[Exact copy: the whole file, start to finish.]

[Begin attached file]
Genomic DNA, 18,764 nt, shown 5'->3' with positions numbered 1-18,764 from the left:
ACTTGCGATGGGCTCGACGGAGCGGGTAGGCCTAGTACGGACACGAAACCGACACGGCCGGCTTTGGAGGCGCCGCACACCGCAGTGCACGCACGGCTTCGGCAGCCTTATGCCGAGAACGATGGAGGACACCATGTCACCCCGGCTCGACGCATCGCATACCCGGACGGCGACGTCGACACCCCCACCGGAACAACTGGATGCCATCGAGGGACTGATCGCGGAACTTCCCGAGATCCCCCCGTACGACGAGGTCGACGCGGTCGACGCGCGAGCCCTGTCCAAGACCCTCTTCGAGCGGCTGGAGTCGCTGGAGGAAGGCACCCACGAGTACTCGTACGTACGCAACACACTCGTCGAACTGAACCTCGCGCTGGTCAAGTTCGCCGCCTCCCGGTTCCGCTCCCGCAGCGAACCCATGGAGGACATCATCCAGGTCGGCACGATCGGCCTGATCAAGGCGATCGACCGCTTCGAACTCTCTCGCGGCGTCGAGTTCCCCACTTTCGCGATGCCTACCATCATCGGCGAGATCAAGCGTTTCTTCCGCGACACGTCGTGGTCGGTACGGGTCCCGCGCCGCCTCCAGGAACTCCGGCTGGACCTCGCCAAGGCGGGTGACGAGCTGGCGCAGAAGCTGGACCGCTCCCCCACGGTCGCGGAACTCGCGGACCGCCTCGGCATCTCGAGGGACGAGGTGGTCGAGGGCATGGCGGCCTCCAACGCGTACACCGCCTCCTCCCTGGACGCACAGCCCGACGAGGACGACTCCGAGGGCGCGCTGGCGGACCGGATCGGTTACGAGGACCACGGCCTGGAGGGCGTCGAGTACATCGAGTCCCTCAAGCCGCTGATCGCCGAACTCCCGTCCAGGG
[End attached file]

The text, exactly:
Genomic DNA, 18,764 nt, shown 5'->3' with positions numbered 1-18,764 from the left:
ACTTGCGATGGGCTCGACGGAGCGGGTAGGCCTAGTACGGACACGAAACCGACACGGCCGGCTTTGGAGGCGCCGCACACCGCAGTGCACGCACGGCTTCGGCAGCCTTATGCCGAGAACGATGGAGGACACCATGTCACCCCGGCTCGACGCATCGCATACCCGGACGGCGACGTCGACACCCCCACCGGAACAACTGGATGCCATCGAGGGACTGATCGCGGAACTTCCCGAGATCCCCCCGTACGACGAGGTCGACGCGGTCGACGCGCGAGCCCTGTCCAAGACCCTCTTCGAGCGGCTGGAGTCGCTGGAGGAAGGCACCCACGAGTACTCGTACGTACGCAACACACTCGTCGAACTGAACCTCGCGCTGGTCAAGTTCGCCGCCTCCCGGTTCCGCTCCCGCAGCGAACCCATGGAGGACATCATCCAGGTCGGCACGATCGGCCTGATCAAGGCGATCGACCGCTTCGAACTCTCTCGCGGCGTCGAGTTCCCCACTTTCGCGATGCCTACCATCATCGGCGAGATCAAGCGTTTCTTCCGCGACACGTCGTGGTCGGTACGGGTCCCGCGCCGCCTCCAGGAACTCCGGCTGGACCTCGCCAAGGCGGGTGACGAGCTGGCGCAGAAGCTGGACCGCTCCCCCACGGTCGCGGAACTCGCGGACCGCCTCGGCATCTCGAGGGACGAGGTGGTCGAGGGCATGGCGGCCTCCAACGCGTACACCGCCTCCTCCCTGGACGCACAGCCCGACGAGGACGACTCCGAGGGCGCGCTGGCGGACCGGATCGGTTACGAGGACCACGGCCTGGAGGGCGTCGAGTACATCGAGTCCCTCAAGCCGCTGATCGCCGAACTCCCGTCCAGGG